The first year of nursing can be a challenging initiation to the realities of the profession. Rosalie Davis spoke at the graduation of her NETP (Nursing Entry to Training Programme) year on the ups and downs of that journey. Her honest and touching speech is shared here.
This year has challenged me.
As I look around the room – from the nurses I work with on the ward to the ones I’ve got to know in study days – I think those challenges resonate with you all.
We’ve had to learn the routine of a nurse’s life, that is, that there is no routine.
We’ve had to accept that **itals** stat** holidays don’t exist – except for the bonuses on our pay checks.
We’ve learnt how important it is to make a plan at the start of the day, and the equal importance of adapting that plan to meet any one of hundreds of unexpected circumstances.
We’ve learnt to step up and be accountable for everything we do and say because we can, and will, be questioned on the decisions we make; because we are working with lives and what we do and say impacts on those lives.
We’ve learnt to advocate. To go by our instincts, to trust ourselves and to ask for help and do whatever it takes to ensure the best outcomes for our patients and their families, whether it be in restoring health, or honouring a life by providing a dignified and comfortable death.
We’ve learnt to cry (something I’m very practiced at). To go to the treatment room, wipe away our tears, take a deep breath, and accept that some things can’t be fixed.
We've learnt how to hold hands as people grieve, but to accept the grief as theirs and not our own, because when we do this we are much more effective nurses.
We’ve had days where we have wanted to run away, where we’ve questioned who we are, why we’re here and why we do what we do, when the same pay – or more – could get us a job much easier than the career that lies ahead of us.
But we also have the kind of days like I’ve had today. When you have time to laugh and joke with your patients, to share time with your colleagues and enjoy the bliss of one of the very few (dare I say it) **itals** quiet** days.
We have days when you see a patient walking out the hospital doors, who just a week earlier you fought to hold a ventilator on for two hours, as the chance of them dying if you didn’t was just not worth gambling with. You see their daughter laughing with them as they leave and you think the fact you didn’t get a break that night doesn’t really matter in the scheme of things.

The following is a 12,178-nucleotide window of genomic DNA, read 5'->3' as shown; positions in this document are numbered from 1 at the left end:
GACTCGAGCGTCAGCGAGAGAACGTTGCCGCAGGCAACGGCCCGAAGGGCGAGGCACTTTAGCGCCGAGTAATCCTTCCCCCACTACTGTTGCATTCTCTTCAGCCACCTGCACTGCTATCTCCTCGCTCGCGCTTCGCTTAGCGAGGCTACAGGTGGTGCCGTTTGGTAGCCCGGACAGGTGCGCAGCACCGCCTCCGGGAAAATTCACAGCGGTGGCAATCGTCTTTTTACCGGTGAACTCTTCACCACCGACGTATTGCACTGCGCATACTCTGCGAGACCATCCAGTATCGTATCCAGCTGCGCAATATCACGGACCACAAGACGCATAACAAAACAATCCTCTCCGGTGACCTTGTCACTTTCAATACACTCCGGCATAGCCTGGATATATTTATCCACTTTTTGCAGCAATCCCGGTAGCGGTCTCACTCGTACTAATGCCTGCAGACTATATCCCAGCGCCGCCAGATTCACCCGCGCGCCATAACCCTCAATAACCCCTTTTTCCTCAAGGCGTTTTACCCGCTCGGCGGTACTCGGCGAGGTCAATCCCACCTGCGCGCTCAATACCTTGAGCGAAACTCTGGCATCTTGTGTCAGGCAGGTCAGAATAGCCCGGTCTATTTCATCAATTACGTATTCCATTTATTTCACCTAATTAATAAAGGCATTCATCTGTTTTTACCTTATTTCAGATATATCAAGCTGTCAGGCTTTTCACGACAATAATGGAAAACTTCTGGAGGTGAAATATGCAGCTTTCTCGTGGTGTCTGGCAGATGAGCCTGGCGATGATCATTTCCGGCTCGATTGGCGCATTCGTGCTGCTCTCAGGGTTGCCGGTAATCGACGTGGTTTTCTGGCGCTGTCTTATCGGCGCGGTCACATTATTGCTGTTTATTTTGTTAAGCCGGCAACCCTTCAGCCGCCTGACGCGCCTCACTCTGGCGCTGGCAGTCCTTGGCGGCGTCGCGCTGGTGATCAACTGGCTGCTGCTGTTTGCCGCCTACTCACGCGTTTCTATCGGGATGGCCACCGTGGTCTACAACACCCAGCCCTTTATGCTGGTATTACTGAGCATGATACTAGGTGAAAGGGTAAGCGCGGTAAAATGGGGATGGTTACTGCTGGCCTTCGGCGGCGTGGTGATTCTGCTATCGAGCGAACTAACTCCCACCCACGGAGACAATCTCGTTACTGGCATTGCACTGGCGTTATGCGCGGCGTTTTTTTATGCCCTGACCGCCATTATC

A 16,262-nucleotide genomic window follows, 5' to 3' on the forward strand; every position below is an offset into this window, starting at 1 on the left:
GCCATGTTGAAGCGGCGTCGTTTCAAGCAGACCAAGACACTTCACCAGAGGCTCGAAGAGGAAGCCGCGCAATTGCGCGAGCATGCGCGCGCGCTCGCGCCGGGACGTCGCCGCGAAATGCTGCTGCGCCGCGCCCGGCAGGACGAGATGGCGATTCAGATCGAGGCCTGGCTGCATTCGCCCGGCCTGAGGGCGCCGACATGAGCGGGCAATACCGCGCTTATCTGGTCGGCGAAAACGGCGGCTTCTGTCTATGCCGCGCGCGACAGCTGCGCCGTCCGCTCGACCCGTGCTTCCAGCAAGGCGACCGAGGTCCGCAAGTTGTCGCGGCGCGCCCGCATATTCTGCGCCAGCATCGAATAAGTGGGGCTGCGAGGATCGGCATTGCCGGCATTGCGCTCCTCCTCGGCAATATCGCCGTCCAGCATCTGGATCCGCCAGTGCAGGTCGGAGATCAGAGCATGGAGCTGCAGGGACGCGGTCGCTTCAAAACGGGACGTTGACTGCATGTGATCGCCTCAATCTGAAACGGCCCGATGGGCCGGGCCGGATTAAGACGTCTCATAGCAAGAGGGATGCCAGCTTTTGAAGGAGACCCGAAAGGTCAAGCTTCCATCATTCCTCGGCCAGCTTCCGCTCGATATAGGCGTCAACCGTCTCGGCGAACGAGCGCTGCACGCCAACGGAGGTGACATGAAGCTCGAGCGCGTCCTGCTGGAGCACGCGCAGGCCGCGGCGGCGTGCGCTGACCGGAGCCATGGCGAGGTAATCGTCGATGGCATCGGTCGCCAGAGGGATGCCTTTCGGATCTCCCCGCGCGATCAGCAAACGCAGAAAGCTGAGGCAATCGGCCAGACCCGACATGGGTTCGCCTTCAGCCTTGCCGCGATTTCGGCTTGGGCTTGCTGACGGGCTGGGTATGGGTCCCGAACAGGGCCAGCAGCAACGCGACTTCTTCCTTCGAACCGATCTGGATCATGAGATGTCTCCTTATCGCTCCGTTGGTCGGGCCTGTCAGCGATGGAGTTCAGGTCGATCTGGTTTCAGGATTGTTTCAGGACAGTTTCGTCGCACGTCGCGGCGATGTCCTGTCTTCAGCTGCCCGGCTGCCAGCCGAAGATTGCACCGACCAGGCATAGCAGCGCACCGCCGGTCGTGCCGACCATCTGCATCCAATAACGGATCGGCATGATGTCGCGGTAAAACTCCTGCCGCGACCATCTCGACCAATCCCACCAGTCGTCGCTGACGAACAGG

And there are days you start your shift to find your patient is over being in hospital and today – after weeks of tests and treatments – is their breaking point. They start to get mad, they start to cry, and your shift plan crumbles as you sit down and patiently listen to find out their fears and what is wrong. You don’t promise to fix it, but you promise to try.
A few hours later that patient thanks you for understanding and for helping, and apologises for taking it all out on you. You tell them that it doesn’t matter, because it doesn’t. What matters is that all you gave was your time and you made a difference in their day and that, to me, is worth something more than meeting some target in a corporate job. We see patients and families in some of their lowest moments and it is an honour to be trusted in these moments, with their questions, their fears, and to be accepted and respected for the knowledge we have.
We’ve all grown this year, but we couldn’t have done it without the support of our friends and families, our colleagues and the NETP team. Thanks also to our friends and families. You’ve held us when we’ve cried – you’ve dealt with us when we’ve been tired, stressed, moody and exhausted. Thank you for understanding.
I want to thank the staff who have supported us – for hiring us for starters, for seeing a future in us, and for nurturing and supporting us. For not judging us when we weren’t coping, for being there when we needed it, but still giving us space as well. Also for offering their advice and wisdom, for helping us grow into confident nurses who can and will make a difference in the lives of our patients.
Thank you to the whole NETP team, who pop up on the ward when we least expect it but need it the most, especially during those first few weeks on our own. You helped us stay afloat.
Finally, I want to thank my fellow new grads, because it meant so much being able to share how we were really doing. It made it ok to know we were all feeling just as lost as each other.
We have all come a long way since our scary and exciting orientation days. We have grown confident in the areas we work in; we still have a lot to learn, we always will, but the future is ours. I’m excited to see where we all go, where we specialise and where our careers take us. Because nursing offers a future with hundreds of different paths, and this year, I believe, has helped to prepare us to walk down any of those paths that we choose, to push boundaries, to ask questions, to act in a way that will drive the future of nursing and patient care.
*About the author: Rosalie Davis is now a second-year nurse in the same ward at Waitemata DHB’s North Shore Hospital in which she spent her NETP year.